Heartbreaking tributes to 'beautiful' woman, 25, who died after taking illegal slimming pills

HEARTBREAKING tributes have been made to a "beautiful" young woman who died after taking illegal slimming pills.

Annie Gresham, 25, tragically died after taking the weight-reduction pills in Derby as her grieving family say they "miss her every day."

The 25-year-old, who had a history of mental illness and eating disorders, was found in her pyjamas by a passing ambulance crew on a bridge overlooking the A38 on the evening of November 19, 2017.

A court heard when emergency services tried to get her into the vehicle, she made several attempts to run back to the bridge.

She was rushed to Royal Derby Hospital, but sadly passed away the same night.

Ms Gresham had taken the highly toxic chemical – which is illegal and not licensed for human consumption.

Her inquest heard that the 25-year-old had been admitted to specialist eating disorder clinics and was discharged shortly before her death.

A statement from her family read: "Annie Gresham (nee Cooper) was a much-loved daughter, sister, auntie and friend.

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"She was intelligent, caring, beautiful, and had an amazing sense of humour. We miss her every day.

"We would like to express our sincere thanks to the police, ambulance service and staff at the Royal Derby Accident and Emergency department.

"We had frequent contact with all three organisations, and their professionalism, care and compassion have been amazing throughout. We cannot thank them enough."

The heartbroken family told DerbyshireLive: "Annie received compassionate care from many individuals in the mental health sector over the years and for this, we are truly grateful.

"What we would like to happen is for the individuals who worked with Annie to examine their decisions and actions, and question whether with hindsight, they would do things differently. Then to remember this next time, for the next patient and their family.

"In addition, we hope that professionals and people in a position of power will challenge the level of care for mental health in this country.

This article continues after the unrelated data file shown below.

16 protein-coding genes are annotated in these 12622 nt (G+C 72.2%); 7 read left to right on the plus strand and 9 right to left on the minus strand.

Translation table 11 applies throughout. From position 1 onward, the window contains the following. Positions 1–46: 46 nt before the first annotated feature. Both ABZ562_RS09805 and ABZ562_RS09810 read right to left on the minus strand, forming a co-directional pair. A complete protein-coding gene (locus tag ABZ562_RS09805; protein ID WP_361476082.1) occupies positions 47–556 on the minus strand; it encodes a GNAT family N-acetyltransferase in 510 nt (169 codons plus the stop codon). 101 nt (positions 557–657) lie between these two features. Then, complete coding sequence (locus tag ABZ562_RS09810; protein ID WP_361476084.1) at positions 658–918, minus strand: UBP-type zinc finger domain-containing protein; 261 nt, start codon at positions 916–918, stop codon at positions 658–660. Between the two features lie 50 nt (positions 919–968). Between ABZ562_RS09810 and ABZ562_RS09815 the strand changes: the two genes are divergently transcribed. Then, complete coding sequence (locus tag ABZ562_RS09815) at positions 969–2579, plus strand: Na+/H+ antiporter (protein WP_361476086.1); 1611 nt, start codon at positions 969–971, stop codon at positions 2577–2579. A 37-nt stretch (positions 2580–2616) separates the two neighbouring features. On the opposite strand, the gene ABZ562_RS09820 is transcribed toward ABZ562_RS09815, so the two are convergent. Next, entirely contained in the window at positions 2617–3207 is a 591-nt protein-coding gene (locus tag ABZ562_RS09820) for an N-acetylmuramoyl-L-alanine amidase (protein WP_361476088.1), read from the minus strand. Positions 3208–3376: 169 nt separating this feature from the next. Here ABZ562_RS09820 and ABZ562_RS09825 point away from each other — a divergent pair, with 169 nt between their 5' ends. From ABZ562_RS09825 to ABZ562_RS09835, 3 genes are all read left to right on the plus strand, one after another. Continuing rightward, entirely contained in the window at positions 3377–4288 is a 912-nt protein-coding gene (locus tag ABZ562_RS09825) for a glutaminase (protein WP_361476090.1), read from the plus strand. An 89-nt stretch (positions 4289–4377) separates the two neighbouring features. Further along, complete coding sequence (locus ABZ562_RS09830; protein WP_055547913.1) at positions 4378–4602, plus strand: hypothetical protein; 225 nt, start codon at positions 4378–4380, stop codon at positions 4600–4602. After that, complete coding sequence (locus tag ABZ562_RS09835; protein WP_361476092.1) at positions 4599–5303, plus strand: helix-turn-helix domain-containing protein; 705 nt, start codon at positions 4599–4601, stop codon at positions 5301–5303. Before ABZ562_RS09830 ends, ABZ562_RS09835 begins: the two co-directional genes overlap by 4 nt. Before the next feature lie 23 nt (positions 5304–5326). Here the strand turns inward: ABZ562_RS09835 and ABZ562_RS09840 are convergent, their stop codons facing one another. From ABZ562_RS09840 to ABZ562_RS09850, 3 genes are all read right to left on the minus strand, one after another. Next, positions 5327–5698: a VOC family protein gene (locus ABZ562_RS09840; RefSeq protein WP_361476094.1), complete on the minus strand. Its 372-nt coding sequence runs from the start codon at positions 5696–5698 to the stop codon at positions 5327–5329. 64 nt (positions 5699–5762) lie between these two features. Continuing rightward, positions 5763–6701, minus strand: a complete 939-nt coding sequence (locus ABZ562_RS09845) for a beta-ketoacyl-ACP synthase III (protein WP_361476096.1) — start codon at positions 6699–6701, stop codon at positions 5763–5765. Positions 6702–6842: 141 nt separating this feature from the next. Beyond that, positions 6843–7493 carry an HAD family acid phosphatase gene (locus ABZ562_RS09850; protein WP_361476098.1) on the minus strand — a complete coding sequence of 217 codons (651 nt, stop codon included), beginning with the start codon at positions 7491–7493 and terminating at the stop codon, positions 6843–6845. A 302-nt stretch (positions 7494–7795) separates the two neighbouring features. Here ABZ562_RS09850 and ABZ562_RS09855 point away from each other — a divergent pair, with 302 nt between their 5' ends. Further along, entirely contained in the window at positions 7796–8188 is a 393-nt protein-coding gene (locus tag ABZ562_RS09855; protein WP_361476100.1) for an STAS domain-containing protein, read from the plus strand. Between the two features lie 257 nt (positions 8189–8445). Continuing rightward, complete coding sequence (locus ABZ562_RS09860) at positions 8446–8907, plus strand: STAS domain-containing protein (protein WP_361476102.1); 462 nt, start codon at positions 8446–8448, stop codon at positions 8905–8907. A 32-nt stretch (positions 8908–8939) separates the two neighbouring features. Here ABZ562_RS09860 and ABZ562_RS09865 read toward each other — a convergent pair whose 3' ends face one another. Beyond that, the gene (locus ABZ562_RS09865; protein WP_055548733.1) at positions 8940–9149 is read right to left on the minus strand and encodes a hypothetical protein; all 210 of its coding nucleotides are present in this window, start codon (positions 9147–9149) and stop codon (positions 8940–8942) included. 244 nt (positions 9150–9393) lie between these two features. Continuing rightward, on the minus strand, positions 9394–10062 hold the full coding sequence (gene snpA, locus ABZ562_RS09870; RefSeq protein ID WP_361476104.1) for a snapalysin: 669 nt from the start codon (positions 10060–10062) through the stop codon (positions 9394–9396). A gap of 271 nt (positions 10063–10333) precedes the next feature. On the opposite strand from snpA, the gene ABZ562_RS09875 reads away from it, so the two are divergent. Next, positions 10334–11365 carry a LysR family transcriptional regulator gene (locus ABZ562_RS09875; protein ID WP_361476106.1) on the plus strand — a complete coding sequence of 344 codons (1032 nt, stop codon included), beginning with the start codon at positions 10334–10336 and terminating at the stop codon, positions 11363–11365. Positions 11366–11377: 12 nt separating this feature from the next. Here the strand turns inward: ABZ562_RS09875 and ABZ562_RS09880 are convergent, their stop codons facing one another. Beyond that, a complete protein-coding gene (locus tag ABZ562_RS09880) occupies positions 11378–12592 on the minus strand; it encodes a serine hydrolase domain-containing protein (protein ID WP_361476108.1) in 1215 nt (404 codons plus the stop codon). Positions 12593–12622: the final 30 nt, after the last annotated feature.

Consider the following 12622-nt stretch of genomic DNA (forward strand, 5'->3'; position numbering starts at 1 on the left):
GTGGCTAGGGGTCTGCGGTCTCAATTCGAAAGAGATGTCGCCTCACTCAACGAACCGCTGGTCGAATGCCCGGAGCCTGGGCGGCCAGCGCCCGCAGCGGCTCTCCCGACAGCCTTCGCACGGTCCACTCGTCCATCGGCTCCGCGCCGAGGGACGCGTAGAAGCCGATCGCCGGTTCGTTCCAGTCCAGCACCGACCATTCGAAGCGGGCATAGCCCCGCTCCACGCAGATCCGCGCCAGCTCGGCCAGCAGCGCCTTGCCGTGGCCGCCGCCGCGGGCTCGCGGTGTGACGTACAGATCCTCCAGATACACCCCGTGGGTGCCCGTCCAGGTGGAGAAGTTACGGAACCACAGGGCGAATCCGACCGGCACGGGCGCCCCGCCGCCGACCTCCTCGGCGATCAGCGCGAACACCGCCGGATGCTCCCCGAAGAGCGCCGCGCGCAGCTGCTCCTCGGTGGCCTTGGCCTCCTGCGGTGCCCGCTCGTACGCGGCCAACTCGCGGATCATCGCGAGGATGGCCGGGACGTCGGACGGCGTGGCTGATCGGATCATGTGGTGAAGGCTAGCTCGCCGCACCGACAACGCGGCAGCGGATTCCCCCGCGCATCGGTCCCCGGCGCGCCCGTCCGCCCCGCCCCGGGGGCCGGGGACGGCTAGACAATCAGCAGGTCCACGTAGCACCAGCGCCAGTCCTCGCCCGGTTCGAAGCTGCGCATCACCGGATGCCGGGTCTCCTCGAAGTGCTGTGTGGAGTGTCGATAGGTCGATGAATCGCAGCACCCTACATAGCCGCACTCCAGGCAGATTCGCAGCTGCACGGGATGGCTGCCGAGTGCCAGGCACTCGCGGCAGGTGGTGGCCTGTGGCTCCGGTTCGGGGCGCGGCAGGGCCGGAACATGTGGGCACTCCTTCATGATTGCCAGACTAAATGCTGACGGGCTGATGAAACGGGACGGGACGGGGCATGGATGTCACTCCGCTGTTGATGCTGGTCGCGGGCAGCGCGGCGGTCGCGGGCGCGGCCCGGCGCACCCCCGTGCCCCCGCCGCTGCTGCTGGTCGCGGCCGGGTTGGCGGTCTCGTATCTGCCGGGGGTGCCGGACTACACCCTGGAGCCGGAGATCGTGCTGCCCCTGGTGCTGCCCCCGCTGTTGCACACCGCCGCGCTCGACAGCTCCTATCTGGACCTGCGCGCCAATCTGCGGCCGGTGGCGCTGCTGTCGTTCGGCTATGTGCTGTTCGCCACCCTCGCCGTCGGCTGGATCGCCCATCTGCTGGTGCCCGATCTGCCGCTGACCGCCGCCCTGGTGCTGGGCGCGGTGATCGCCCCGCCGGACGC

"In our opinion, the system failed Annie and will continue to fail others unless there is a drastic change."

Coroner Peter Nieto said that her care was not "categorically insufficient" and that Ms Gresham, who worked in a café, offered "no indication" that she had planned to take her own life.

He said: "It was clear that she had consciously taken the tablets on 19 November. That can't have occurred accidentally.

"But she must have known that there was a high likelihood that she would have been seen [on the bridge over the A38] and therefore she would likely have then been taken to hospital, where she would have received some treatment.


"Had she taken herself somewhere private, then I think the case would be different.

"It is implausible that she would have accidentally taken that number of the tablets and after taking the tablets she went to a low bridge and she would have anticipated being found."

In statements read out by the coroner, the ambulance crew said Ms Gresham told them to "let me do it, let me go, I'm dying anyway."

But she did not explain what she meant by that, he said.

The crew took her to Royal Derby Hospital – where she revealed she had self-harmed from the age of 12 and had "recently recovered from anorexia."

She later told staff she had taken an overdose of a drug that causes weight loss by burning fat and carbohydrates.

The 25-year-old's condition deteriorated and she tragically died the same night.

Mr Nieto added that her self-harming was "impulsive" and that "she would have likely taken the tablets without fully understanding the consequences".

A "farewell note" was found after Ms Gresham's death, but Mr Nieto said: "The note was not left out in clear view.

"It was written in a diary or journal which was closed.

"In terms of the content, although it could be interpreted as a farewell note, it does not contain any mention of suicidal intent."

A receipt for the slimming pills was found after her death.

Ms Gresham's death was recorded as dinitrophenol fatal toxicity with a background of anorexia and EUPD.

Mr Nieto concluded the hearing by saying to her family: "I hope the inquest has been of some help in some way and I give my condolences to you for Annie's death at such a young age."

If you are affected by any of the issues raised in this article, please call the Samaritans for free on 116123.

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